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Monday, June 17, 2024


    Igad central banks renew their campaign to reduce remittance fees.

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    The secretariat of the Inter-Governmental Authority for Development (Igad) has encouraged member nations of the regional African bloc to standardise diaspora transaction costs in order to stimulate inflows.

    During a conference with the central bank governors of the member countries in Nairobi, Igad executive secretary Workneh Gebeyehu stated that, despite the area receiving large amounts of remittances from overseas, transaction rates are far higher than the world average.

    Djibouti, Eritrea, Ethiopia, Kenya, Somalia, South Sudan, Sudan, and Uganda are the Igad states.

    The average cost of sending remittances to the Igad region is 8.9 percent, which is approximately three times the Sustainable Development Goals goal rate of less than three percent.

    The cost of intra-regional remittances transfer among Igadd member nations is 10.6 percent, which is greater than the rate of sending money to the area, making moving money among members more expensive.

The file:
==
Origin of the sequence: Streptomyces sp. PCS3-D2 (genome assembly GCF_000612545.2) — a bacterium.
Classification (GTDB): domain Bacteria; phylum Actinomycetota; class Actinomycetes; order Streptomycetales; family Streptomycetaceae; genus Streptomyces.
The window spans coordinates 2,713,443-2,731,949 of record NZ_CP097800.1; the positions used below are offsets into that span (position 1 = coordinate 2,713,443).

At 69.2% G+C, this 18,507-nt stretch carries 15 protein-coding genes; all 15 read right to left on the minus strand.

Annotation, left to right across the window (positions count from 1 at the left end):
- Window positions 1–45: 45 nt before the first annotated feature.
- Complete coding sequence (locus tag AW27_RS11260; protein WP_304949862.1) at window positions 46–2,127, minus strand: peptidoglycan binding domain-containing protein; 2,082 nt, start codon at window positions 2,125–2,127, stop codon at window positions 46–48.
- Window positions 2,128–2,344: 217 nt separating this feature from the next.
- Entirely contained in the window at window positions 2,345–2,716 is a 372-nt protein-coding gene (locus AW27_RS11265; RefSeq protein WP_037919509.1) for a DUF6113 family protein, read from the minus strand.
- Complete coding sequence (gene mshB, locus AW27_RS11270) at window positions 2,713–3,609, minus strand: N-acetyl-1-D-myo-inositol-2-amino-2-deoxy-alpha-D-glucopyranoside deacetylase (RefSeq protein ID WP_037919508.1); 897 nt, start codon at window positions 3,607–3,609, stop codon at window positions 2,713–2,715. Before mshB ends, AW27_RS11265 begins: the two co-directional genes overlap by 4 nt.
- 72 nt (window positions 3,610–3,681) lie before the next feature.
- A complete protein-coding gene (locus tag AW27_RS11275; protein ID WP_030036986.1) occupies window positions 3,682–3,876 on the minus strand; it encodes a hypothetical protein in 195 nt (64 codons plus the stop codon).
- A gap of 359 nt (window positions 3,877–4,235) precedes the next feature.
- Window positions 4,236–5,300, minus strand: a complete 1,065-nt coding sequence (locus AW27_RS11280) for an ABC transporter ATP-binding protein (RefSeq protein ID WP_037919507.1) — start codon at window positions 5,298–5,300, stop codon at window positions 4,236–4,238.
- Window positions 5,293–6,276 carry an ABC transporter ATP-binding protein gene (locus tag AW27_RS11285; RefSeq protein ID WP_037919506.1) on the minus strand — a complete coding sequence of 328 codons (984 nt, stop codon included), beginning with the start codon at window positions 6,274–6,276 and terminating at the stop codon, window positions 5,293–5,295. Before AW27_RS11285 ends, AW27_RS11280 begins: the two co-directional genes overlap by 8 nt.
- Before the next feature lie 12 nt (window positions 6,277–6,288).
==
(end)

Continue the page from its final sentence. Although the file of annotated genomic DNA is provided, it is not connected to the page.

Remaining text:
“Many remittances to the Igad region are still being sent through informal channels, such as friends and family members carrying cash across borders or using unlicensed money transfer operators,” Mr Gebeyehu explained.

    “These informal channels are often unregulated, expensive, and risky, exposing both senders and recipients to fraud and exploitation.”

    Despite the impact of Covid-19 on the global economy, remittances to low and middle-income nations hit a record high of $540 billion, according to the World Bank.

    According to recent estimates, around 281 million people (or 4% of the worldwide population) live outside their nation of origin and remitted $781 billion in remittances in 2021 alone.

    Dr Patrick Njoroge, the host governor, also noticed the exclusion of other diaspora inhabitants in the transaction bands, suggesting the need to alter the previously established transaction levels.

    “First and foremost, there is the prospect of having modest ticket sizes. The remittance does not have to be substantial; you may wait until you have, say, $500. Even $20, let alone $10. Smaller ticket sizes can still be used. “If we go back to the existing data that we have, you’ll find that the majority of it is at the bottom of the pyramid and lower tickets,” he added.

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